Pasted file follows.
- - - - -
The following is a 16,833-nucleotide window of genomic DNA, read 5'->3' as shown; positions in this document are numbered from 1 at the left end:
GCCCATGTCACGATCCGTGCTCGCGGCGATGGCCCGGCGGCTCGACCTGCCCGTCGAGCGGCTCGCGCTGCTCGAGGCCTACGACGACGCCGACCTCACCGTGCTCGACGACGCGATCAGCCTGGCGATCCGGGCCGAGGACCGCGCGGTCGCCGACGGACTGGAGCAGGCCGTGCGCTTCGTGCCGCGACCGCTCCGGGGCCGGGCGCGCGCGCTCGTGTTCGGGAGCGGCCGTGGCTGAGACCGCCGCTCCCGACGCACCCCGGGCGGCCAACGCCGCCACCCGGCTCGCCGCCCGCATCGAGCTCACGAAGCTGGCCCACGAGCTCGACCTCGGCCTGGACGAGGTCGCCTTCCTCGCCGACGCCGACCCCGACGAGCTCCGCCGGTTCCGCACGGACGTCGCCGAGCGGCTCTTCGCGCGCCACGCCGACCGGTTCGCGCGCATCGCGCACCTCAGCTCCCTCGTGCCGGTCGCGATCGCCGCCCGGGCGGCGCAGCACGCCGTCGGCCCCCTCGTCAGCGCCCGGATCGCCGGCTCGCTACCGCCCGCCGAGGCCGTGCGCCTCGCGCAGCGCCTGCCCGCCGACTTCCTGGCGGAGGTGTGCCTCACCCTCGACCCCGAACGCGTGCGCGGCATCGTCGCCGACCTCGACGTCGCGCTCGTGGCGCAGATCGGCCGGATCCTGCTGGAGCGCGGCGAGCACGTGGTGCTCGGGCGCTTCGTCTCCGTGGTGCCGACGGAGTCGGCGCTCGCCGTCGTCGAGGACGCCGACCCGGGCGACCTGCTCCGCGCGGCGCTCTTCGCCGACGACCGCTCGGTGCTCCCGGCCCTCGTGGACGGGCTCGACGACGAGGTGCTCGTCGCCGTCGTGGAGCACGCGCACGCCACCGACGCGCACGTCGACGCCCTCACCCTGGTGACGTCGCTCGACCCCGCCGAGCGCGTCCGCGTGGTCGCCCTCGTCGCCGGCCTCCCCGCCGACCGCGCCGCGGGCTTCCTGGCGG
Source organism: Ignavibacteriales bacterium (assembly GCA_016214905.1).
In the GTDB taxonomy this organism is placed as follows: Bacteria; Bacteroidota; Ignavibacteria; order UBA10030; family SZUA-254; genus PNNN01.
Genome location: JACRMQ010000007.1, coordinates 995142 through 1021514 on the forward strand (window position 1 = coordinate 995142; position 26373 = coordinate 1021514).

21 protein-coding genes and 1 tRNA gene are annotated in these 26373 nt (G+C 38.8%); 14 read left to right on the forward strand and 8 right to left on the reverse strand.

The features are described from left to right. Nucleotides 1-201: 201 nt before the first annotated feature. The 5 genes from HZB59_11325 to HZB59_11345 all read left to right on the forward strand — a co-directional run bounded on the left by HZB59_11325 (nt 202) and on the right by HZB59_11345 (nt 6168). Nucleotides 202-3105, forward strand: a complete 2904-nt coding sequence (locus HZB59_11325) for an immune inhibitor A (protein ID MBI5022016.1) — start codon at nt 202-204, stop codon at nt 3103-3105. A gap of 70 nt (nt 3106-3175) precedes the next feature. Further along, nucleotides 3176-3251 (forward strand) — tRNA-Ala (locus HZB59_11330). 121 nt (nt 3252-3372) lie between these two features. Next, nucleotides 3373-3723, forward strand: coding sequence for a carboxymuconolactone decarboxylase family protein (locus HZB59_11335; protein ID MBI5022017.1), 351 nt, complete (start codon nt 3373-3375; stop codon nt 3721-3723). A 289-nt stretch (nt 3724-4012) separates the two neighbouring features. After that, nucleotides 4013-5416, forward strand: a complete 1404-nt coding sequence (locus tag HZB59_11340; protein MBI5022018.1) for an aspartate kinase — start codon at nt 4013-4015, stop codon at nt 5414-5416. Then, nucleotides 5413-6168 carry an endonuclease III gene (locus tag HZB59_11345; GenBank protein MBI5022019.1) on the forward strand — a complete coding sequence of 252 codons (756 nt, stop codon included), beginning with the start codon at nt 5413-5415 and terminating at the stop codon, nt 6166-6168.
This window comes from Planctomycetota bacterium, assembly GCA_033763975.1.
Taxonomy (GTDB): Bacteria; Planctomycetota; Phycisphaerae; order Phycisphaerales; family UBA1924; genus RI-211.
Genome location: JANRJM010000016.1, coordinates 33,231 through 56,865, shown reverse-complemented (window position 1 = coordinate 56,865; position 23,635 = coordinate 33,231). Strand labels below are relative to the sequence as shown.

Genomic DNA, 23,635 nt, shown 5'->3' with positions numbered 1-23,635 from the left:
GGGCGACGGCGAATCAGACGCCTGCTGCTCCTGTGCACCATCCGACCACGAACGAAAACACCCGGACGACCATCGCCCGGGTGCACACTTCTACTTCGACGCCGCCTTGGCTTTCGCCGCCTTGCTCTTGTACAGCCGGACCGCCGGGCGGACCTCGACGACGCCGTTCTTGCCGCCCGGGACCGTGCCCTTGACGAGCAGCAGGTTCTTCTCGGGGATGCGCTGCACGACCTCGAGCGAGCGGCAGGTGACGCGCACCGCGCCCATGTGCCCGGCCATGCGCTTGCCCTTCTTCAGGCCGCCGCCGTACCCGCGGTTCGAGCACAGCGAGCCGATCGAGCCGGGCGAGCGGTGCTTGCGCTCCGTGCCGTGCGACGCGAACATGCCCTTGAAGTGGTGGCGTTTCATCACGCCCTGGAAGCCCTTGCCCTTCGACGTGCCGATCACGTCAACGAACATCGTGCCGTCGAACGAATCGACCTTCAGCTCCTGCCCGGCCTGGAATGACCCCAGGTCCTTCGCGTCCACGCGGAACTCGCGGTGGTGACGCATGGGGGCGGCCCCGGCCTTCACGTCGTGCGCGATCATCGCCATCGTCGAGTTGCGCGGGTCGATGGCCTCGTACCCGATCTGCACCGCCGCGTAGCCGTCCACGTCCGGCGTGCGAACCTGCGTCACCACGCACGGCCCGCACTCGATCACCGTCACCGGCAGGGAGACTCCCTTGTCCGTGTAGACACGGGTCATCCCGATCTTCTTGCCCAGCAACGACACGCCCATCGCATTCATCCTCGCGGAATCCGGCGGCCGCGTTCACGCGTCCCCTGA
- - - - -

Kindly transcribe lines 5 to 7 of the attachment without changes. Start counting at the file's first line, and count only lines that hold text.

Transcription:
Genome location: JACRMQ010000007.1, coordinates 995142 through 1021514 on the forward strand (window position 1 = coordinate 995142; position 26373 = coordinate 1021514).

21 protein-coding genes and 1 tRNA gene are annotated in these 26373 nt (G+C 38.8%); 14 read left to right on the forward strand and 8 right to left on the reverse strand.

The features are described from left to right. Nucleotides 1-201: 201 nt before the first annotated feature. The 5 genes from HZB59_11325 to HZB59_11345 all read left to right on the forward strand — a co-directional run bounded on the left by HZB59_11325 (nt 202) and on the right by HZB59_11345 (nt 6168). Nucleotides 202-3105, forward strand: a complete 2904-nt coding sequence (locus HZB59_11325) for an immune inhibitor A (protein ID MBI5022016.1) — start codon at nt 202-204, stop codon at nt 3103-3105. A gap of 70 nt (nt 3106-3175) precedes the next feature. Further along, nucleotides 3176-3251 (forward strand) — tRNA-Ala (locus HZB59_11330). 121 nt (nt 3252-3372) lie between these two features. Next, nucleotides 3373-3723, forward strand: coding sequence for a carboxymuconolactone decarboxylase family protein (locus HZB59_11335; protein ID MBI5022017.1), 351 nt, complete (start codon nt 3373-3375; stop codon nt 3721-3723). A 289-nt stretch (nt 3724-4012) separates the two neighbouring features. After that, nucleotides 4013-5416, forward strand: a complete 1404-nt coding sequence (locus tag HZB59_11340; protein MBI5022018.1) for an aspartate kinase — start codon at nt 4013-4015, stop codon at nt 5414-5416. Then, nucleotides 5413-6168 carry an endonuclease III gene (locus tag HZB59_11345; GenBank protein MBI5022019.1) on the forward strand — a complete coding sequence of 252 codons (756 nt, stop codon included), beginning with the start codon at nt 5413-5415 and terminating at the stop codon, nt 6166-6168.